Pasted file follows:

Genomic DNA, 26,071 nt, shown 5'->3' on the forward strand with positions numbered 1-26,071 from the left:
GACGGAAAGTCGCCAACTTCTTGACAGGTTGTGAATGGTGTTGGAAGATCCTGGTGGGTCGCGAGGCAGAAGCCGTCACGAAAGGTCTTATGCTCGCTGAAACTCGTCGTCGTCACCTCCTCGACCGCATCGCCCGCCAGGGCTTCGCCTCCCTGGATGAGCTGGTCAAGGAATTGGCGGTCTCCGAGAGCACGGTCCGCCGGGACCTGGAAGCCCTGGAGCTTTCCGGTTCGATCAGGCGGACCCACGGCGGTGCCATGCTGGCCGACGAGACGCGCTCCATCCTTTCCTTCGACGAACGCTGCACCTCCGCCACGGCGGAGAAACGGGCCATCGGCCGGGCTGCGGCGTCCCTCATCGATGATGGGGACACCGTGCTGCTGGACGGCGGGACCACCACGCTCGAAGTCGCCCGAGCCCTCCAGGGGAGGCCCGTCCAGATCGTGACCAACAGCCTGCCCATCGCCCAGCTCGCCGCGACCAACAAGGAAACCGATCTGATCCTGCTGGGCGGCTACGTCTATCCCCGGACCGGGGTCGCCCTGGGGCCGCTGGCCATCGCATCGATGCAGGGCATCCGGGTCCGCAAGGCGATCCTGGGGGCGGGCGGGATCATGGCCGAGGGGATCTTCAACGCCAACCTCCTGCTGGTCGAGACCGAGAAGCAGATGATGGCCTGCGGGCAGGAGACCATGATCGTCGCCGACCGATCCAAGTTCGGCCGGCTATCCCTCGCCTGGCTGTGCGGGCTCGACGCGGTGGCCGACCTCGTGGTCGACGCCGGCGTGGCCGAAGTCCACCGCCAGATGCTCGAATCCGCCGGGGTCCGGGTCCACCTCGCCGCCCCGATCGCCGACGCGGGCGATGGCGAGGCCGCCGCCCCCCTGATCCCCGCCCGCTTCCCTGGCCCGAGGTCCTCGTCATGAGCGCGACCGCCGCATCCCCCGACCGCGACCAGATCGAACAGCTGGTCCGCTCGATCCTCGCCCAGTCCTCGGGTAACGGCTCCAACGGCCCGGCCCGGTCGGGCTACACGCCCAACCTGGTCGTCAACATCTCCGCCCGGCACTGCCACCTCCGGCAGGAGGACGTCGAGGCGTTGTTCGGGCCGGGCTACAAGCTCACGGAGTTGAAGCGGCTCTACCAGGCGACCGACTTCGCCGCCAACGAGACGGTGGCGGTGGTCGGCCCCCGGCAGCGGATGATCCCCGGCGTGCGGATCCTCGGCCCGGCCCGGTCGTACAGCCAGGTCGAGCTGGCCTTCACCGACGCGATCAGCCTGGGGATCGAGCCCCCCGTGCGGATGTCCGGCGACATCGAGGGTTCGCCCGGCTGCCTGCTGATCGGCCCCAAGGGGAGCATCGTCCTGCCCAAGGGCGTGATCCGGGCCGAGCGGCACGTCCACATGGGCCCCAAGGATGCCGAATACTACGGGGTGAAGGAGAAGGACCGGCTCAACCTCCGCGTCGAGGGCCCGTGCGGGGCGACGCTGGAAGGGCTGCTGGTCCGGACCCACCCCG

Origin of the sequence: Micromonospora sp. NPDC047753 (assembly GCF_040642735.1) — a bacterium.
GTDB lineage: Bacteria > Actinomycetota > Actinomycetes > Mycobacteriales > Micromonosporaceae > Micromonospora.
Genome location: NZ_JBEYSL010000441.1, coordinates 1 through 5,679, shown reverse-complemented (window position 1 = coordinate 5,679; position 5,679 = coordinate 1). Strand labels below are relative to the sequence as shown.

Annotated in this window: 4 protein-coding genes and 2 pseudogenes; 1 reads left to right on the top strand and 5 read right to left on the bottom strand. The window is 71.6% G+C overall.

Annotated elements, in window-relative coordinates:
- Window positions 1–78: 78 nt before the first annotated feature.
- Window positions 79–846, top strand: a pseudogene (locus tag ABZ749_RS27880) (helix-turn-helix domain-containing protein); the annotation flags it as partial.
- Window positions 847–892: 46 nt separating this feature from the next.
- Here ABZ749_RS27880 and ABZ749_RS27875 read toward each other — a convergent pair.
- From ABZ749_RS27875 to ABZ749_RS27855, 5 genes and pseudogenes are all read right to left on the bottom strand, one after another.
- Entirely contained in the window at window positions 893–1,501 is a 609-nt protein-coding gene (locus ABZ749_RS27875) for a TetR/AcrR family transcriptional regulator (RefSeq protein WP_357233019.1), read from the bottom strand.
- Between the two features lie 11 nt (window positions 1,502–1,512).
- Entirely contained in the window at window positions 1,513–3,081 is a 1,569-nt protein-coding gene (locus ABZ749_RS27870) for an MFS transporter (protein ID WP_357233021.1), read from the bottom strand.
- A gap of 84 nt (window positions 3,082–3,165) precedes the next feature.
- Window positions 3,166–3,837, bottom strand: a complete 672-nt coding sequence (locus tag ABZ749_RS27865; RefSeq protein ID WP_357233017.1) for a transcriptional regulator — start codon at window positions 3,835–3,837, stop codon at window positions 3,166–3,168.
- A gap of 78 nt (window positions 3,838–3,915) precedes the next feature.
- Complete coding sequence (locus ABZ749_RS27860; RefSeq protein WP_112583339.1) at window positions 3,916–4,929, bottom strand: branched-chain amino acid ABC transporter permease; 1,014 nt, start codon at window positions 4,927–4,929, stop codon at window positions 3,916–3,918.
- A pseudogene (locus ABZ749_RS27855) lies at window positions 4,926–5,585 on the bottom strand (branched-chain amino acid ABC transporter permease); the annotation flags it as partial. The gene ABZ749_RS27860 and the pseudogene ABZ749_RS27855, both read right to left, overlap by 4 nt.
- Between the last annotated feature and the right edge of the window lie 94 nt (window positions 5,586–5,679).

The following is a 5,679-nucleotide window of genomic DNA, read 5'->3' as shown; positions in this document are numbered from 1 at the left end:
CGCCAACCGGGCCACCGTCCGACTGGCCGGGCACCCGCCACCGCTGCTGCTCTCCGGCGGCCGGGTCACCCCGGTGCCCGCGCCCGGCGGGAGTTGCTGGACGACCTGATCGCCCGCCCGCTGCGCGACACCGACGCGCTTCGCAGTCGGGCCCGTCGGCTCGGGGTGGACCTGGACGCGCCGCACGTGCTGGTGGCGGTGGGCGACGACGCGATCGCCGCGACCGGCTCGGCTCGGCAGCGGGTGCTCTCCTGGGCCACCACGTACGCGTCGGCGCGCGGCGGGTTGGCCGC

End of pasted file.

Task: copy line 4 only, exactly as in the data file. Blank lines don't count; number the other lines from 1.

GTDB lineage: Bacteria > Actinomycetota > Actinomycetes > Mycobacteriales > Micromonosporaceae > Micromonospora.